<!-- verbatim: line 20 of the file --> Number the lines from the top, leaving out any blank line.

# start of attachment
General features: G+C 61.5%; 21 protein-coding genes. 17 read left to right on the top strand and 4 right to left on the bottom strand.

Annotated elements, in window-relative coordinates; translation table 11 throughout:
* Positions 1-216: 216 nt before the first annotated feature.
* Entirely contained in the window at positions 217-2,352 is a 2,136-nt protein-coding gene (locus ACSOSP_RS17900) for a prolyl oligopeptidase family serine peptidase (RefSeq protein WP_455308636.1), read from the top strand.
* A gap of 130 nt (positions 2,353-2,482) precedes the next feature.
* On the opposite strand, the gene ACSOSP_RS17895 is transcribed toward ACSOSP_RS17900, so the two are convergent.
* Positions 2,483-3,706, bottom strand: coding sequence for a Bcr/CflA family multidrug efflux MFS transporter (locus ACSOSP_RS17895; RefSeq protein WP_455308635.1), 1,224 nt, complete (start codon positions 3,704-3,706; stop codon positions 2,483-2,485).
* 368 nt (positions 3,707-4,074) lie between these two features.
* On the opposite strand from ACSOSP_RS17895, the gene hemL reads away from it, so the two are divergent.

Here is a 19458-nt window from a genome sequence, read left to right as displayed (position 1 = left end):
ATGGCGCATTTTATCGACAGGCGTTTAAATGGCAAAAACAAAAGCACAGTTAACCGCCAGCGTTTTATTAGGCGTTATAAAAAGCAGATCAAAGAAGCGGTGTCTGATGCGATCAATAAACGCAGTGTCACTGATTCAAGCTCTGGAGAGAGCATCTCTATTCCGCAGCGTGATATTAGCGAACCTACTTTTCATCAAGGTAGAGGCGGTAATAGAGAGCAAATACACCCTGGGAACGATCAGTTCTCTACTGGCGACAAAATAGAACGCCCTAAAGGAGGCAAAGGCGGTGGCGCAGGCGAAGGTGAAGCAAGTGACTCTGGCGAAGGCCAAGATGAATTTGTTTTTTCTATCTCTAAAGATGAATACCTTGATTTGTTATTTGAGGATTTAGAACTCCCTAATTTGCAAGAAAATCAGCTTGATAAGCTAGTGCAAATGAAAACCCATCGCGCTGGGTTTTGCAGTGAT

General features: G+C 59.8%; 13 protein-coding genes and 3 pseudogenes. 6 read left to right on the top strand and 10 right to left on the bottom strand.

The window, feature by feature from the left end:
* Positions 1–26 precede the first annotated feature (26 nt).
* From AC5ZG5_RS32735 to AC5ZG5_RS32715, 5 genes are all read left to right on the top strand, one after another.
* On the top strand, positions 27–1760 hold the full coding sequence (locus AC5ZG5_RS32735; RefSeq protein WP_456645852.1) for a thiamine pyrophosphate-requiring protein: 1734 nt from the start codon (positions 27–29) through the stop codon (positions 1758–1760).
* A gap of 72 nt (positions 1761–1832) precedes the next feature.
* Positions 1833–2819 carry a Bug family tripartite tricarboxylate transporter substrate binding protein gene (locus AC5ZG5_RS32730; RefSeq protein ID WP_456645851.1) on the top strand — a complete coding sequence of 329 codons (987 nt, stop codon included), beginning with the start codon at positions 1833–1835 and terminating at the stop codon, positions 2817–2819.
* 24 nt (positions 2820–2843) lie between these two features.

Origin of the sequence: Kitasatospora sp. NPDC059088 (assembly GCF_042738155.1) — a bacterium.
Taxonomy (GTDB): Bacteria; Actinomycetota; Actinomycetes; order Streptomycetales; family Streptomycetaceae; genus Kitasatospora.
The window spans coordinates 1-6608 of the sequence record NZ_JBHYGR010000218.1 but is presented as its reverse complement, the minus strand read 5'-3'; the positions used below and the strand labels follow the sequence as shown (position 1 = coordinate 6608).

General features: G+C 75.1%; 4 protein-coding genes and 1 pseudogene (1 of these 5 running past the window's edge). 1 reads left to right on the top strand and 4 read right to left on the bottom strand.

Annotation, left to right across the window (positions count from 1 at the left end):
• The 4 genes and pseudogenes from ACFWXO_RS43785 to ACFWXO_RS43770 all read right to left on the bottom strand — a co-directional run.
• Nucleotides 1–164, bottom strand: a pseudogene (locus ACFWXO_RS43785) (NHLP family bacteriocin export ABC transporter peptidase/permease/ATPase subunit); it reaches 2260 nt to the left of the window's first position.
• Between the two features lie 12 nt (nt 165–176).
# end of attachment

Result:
Origin of the sequence: Kitasatospora sp. NPDC059088 (assembly GCF_042738155.1) — a bacterium.